'Cocktail allowed me to make Finding Fanny.'
Homi Adajania gets candid.
Director of such films like Being Cyrus and Cocktail, Homi is known for his hatke cinema.
In a conversation peppered with expletives, Homi tells Patcy N how he filmed this 'wacked out story.'
How did you come up with the unusual story of Finding Fanny?
I like to collect weird articles and stick them above my desk. I found this article about an Italian postman, who had been arrested and put in jail for 11 years.
He had got a new job in a small town as a postman, but he did not deliver a single letter for one whole year.
People complained about not receiving their bills and getting news, and finally when they checked, they found that the postman’s house was full of undelivered letters, from ground to ceiling.
He just took the letters and kept them at home while he drank beer and watched television.
That incident got me thinking. What if I had proposed to someone in a letter, and that letter had not gone through? I got the idea from there.
Human beings are very complex and bizarre. We try to act normal but there is nothing normal about us.
I wanted to put this bunch of five buffoons (Pankaj Kapur, Dimple Kapadia, Naseeruddin Shah, Deepika Padukone and Arjun Kapoor) in one village and see what happens.
You wanted to do this film before Cocktail but producer Dinesh Vijan was not confident. What changed his mind?
I gave him a hit film like Cocktail so why wouldn’t he change his mind?
Dinesh kept telling me we will do it later and kept me hanging. Plus, Naseer couldn’t do it at that time so I had to drop it.
Without sounding clichéd, I genuinely believe every film has its own destiny
I couldn’t have made it on the budget I was given, but after doing Cocktail, I got an expanded budget. Cocktail allowed me to make Finding Fanny.
You had to prove yourself by making Cocktail to be able to make Finding Fanny?
No, I did not have to prove anything.
The reason I made Cocktail was because I was scared. I thought I did not know the narrative format of a song-dance film. It was alien to me.
That’s why I kept refusing to do Cocktail. When I finally realised that I was not doing it because I was scared, I immediately called Dinesh and said I am doing it. He said, ‘Call me when you are sober in the morning.’
In the morning, I told him I will make Cocktail my own way, and I did.
Did you choose the cast?
Naseer was my first choice when I wrote the story. Deepika wasn’t my first choice; I wrote this film after Being Cyrus when Deepika was not in the industry.
There were many actors I was considering but I did not approach anyone and the film got shelved.
I told Deepika the story when I was working on Cocktail. She said let’s make the film, I can’t get the Goa story out of my head.
It was a completely wacked out story, which is not her space, but she wanted to do it.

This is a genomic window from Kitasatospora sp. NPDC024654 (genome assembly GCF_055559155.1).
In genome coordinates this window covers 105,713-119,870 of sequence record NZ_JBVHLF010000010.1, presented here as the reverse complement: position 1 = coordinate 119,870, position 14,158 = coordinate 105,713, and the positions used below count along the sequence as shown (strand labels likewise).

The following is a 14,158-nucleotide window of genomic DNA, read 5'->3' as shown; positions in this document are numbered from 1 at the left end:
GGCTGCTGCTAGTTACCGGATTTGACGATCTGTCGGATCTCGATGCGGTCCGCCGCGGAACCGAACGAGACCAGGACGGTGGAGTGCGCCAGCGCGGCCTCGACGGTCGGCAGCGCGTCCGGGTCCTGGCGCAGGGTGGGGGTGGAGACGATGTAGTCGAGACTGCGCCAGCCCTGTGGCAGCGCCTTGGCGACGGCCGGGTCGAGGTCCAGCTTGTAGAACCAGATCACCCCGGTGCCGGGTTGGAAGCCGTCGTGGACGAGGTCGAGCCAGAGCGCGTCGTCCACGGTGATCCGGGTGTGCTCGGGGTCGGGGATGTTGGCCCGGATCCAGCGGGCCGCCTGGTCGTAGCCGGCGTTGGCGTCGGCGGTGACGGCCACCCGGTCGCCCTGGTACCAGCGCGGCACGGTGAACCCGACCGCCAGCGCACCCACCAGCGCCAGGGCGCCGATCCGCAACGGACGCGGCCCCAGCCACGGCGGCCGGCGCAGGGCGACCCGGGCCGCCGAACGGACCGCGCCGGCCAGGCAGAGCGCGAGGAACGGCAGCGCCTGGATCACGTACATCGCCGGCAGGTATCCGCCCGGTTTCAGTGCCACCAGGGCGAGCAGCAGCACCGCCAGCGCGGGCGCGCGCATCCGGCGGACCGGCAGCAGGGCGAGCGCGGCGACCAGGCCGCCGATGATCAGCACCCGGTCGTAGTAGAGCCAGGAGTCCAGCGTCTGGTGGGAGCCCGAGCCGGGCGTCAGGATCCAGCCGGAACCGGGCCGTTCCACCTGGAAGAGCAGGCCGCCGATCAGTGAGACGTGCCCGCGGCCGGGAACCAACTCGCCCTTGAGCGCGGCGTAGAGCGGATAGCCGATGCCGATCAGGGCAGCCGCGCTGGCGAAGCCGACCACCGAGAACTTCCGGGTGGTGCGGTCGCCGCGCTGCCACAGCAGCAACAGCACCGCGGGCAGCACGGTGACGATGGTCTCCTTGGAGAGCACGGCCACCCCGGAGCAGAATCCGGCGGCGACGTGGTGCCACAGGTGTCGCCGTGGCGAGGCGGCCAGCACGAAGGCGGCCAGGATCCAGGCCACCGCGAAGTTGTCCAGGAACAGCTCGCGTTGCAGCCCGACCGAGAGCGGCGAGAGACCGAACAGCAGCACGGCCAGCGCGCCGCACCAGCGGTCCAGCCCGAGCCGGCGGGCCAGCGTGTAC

What about Arjun Kapoor?
I cast Arjun because of Ishaqzaade.
I’ve known him when he was slightly differently shaped (he was 140 kilos earlier). He came to assist me during Being Cyrus but then fell ill with jaundice.
When I saw him in Ishaqzaade, I was bowled over. I thought this boy has a grasp of cinema because in his first movie he was playing a character totally different from what he is in real life.
Why make this a Goan film?
I did not decide that it must be set in Goa. I wrote it as a short story. I read a lot. I prefer reading to watching a film. I am extremely influenced by the South American authors, especially Márquez (Gabriel García Márquez).
When this story came in my mind, I just felt that this film needs to be Márquezian style with high breed of an Indian village. What suited it was the Catholic-Portuguese influences in Goa.
When I wrote it out, I realised that the soul of the film is in the language and the dialogue. I tried to make it in an Indian language but then we decided to shoot in English and dub in Hindi.
It’s a fictitious Goa; it is not the Goa we see. I have avoided the plastic Goa; I have avoided the tourists and the beaches, the drugs and the raves and the hotels.
The fictitious village, Pokoli, where everybody lives, is not any one place. Deepika’s house is in South Goa, Arjun Kapoor’s house is up North, and so on. I shot everything separately and merged it together.
The film is in English. Doesn’t that limit your audience?
I want to tell this story in English. The producer had the guts to put the money in, and the studio had the guts to back him.
Mostly people will watch the English version and people who speak broken English are also going to watch the English version. It’s a very easy film to understand.
I feel it should not be denied to non-English speaking audiences and that is why we dubbed it in Hindi.
Do you think the censor board is being hypocritical when it cut the word ‘virgin’ from the trailer, and the film?
I can’t complain; they eventually allowed us to keep it. But there is complete hypocrisy.
I shot such aesthetic shots of Deepika Padukone’s back. It is moonlight and she takes her shirt and bra off and it is a back shot. She is sitting on Arjun Kapoor. The censor board said they can’t show this.
I asked them if they had seen the scene in Cocktail where Deepika is in a bikini and rolling around on the beach and Saif is using his hand to do puppetry on her stomach. How ridiculous is that, and still you passed it, so why can’t you show a silhouette shot of two people making love in a field?
They said, ‘Beach pe bikini penta hai, field main kaise pehn sakte hain?’ This was the reason to cut the shot.
So, yes, there is hypocrisy and lacking in consistency. They should have ratings other than U/A and A.
Would you make a sex comedy?
No. Sex comedy is boring for me. I am not alarmed by it, but I think it is an easy way to make bucks.